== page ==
• Appointments were available outside of school hours and the premises were suitable for children and babies.
  • Patients told us that children and young people were treated in an age-appropriate way and were recognised as individuals, and we saw evidence to confirm this. We saw there were information boards in the practice waiting area aimed at the needs of children and young people.
  • Where appropriate, younger patients were able to access contraceptive and sexual health services, and appointments were available outside of school hours.
  • Nationally reported data showed the practice had performed in line with average for providing recommended care and treatment for this group of patients.

Older people

Good

Updated 4 February 2016

The practice is rated as good for the care of older people.

  • Staff provided proactive, personalised care which met the needs of older patients. Patients aged 75 and over had been allocated a named GP to help ensure their needs were met.
  • Good arrangements had been made to meet the needs of ‘end of life’ patients. Staff held regular palliative care meetings with other healthcare professionals to review the needs of these patients and ensure they were met.
  • The practice offered home visits and longer appointment times where these were needed by older patients.
  • Nationally reported data showed the practice had performed well in providing recommended care and treatment for the clinical conditions commonly associated with this population group. 80.6% of patients aged 65 years or over received a seasonal influenza vaccination which was better than the national average (of 73.2%).

Working age people (including those recently retired and students)

Good

Updated 4 February 2016

The practice is rated as good for the care of working-age people (including those recently retired and students).

  • The practice had assessed the needs of this group of patients and developed their services to help ensure they received a service which was accessible, flexible and provided continuity of care.
  • The practice was proactive in offering online services as well as a full range of health promotion and screening that reflects the needs for this age group.
  • Nationally reported data showed the practice the practice provided recommended care and treatment that was in line with national averages for this group of patients. For example, bowel cancer screening rates within 30 months, for patients aged 60-69 was 60.8%, which was slightly lower than the national average of 63.9%.

People experiencing poor mental health (including people with dementia)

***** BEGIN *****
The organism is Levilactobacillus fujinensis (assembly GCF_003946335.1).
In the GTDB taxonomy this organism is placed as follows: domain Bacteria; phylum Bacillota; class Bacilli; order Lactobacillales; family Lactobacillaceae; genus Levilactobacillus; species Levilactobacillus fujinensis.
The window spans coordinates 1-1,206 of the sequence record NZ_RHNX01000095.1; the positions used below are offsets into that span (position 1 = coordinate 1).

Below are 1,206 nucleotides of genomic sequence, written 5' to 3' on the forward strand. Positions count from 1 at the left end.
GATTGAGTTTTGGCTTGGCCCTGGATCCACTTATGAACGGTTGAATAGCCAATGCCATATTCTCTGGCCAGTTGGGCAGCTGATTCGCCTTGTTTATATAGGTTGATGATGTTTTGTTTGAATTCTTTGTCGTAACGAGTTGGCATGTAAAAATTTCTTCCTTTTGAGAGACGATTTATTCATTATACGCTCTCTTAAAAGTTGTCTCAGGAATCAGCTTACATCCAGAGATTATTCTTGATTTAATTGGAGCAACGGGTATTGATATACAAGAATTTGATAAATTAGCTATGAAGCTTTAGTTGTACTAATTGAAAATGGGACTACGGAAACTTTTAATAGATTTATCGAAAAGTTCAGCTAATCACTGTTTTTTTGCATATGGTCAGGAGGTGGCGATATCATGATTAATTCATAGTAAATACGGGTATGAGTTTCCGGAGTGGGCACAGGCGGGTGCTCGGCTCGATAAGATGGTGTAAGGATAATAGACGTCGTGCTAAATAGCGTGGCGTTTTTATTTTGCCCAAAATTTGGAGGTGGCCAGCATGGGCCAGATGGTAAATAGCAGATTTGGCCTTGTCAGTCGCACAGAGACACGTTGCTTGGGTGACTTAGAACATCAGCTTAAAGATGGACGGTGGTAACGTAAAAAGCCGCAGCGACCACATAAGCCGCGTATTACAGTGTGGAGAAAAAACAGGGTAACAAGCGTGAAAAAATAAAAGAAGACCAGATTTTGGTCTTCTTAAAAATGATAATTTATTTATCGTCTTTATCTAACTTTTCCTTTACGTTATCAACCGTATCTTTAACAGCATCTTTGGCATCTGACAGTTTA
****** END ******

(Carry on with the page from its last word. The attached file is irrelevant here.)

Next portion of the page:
Good

Updated 4 February 2016

The practice is rated as good for the care of people experiencing poor mental health (including people with dementia).

  • Nationally reported data showed the practice had performed higher than comparators in providing recommended care and treatment to patients with mental health needs. For example, the practice achieved 100% of the points available in this area. This compared to an average performance of 95.4% across the clinical commissioning group (CCG) and 92.8% national average. 96.1% of patients with schizophrenia, bipolar affective disorder and other psychosis had a comprehensive agreed care plan documented within the preceding 12 months. This compared to a national average of 88.4%.
  • 84% of people diagnosed with dementia had had their care reviewed in a face to face meeting in the last 12 months (compared to a national average of 84%).
  • The practice regularly worked with multi-disciplinary teams in the case management of people experiencing poor mental health, including those with dementia.
  • The practice had told patients experiencing poor mental health about how to access various support groups and voluntary organisations.
  • They had a system in place to follow up patients who had attended accident and emergency where they may have been experiencing poor mental health.
  • Staff had a good understanding of how to support people with mental health needs and dementia.

People whose circumstances may make them vulnerable

Good

Updated 4 February 2016

The practice is rated as good for the care of people whose circumstances may make them vulnerable.

  • The practice held a register of patients living in vulnerable circumstances including patients with learning disabilities.
  • Staff carried out annual health checks for patients who had a learning disability and offered longer appointments.
  • The practice regularly worked with multi-disciplinary teams in the case management of vulnerable people.
  • Staff provided vulnerable patients with information about how to access various support groups and voluntary organisations.
  • Staff knew how to recognise signs of abuse in vulnerable adults and children. Staff understood their responsibilities regarding information sharing, the documentation of safeguarding concerns and contacting relevant agencies.